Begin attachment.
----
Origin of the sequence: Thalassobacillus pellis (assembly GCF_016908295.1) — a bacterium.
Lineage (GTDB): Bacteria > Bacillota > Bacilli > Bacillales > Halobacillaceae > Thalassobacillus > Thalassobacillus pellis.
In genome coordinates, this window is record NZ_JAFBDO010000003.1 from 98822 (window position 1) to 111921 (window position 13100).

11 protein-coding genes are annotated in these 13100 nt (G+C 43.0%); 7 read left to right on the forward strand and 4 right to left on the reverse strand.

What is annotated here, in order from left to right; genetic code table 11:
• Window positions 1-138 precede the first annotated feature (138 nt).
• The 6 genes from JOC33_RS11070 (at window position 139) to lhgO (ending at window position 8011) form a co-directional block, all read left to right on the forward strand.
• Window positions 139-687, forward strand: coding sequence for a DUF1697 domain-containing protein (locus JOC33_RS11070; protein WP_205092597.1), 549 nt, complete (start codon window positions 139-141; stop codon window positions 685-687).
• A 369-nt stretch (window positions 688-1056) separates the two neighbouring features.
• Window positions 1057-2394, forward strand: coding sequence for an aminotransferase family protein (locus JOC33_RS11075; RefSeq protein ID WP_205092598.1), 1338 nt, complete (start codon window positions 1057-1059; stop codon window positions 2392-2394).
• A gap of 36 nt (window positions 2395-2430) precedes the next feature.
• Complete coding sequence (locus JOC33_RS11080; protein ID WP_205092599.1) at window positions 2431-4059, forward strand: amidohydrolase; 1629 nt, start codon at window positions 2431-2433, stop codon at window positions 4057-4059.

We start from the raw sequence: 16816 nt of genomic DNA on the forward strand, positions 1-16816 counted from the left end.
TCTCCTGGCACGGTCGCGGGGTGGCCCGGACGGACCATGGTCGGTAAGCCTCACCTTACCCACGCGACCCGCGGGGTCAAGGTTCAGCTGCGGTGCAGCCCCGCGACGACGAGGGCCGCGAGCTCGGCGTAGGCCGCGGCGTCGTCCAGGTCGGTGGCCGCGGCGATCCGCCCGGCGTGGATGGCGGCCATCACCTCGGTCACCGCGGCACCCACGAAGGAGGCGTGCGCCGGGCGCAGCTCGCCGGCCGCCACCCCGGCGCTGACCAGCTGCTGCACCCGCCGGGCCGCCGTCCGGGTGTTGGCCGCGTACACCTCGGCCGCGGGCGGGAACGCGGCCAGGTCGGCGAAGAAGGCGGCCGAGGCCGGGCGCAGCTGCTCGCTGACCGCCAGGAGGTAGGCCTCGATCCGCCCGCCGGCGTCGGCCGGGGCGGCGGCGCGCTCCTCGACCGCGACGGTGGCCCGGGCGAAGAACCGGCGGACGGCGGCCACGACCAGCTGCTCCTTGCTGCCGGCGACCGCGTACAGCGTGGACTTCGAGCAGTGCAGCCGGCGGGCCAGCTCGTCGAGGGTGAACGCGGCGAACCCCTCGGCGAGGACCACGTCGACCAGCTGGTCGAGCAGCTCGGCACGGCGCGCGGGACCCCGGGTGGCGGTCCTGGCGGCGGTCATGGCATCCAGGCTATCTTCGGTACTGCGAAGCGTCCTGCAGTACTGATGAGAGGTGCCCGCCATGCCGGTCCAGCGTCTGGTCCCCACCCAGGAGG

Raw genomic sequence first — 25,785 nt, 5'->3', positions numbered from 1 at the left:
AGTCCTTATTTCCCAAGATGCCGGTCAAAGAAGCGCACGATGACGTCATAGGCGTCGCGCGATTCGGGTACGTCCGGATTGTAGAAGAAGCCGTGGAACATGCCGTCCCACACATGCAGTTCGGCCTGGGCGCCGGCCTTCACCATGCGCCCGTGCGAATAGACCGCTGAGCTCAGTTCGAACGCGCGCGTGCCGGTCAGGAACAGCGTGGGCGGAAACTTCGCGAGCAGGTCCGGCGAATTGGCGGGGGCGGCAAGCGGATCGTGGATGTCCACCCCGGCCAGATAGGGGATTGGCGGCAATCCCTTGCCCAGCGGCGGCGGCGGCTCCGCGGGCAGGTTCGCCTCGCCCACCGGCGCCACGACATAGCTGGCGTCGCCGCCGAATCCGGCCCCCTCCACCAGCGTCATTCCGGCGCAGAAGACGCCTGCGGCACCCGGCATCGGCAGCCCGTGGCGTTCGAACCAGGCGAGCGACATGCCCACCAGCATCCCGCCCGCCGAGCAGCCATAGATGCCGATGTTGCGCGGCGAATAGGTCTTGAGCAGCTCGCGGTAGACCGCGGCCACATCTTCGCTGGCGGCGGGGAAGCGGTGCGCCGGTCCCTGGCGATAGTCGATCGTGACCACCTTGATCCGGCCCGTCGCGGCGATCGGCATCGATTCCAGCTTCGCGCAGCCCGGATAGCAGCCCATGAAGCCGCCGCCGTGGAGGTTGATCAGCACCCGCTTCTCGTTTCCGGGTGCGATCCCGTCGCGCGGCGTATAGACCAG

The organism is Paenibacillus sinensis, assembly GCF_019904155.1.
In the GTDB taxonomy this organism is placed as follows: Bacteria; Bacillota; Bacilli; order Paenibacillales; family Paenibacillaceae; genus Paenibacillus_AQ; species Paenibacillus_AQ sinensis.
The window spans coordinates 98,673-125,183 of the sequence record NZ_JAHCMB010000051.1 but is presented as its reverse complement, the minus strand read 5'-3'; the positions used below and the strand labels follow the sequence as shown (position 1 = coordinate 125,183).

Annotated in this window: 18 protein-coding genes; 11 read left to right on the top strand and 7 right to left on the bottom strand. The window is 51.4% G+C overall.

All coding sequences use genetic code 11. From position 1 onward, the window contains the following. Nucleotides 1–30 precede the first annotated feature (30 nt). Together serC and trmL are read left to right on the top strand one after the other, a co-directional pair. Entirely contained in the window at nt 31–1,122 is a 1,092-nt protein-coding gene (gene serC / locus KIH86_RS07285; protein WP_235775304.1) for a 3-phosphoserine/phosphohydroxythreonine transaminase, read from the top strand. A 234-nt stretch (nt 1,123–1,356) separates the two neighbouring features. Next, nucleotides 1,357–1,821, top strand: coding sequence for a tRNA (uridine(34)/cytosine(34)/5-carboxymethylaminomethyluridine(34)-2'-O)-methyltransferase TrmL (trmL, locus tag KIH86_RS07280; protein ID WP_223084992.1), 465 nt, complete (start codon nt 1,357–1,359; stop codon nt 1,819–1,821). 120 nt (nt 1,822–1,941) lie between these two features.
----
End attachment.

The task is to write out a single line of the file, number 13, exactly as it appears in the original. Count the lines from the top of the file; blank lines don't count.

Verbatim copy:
We start from the raw sequence: 16816 nt of genomic DNA on the forward strand, positions 1-16816 counted from the left end.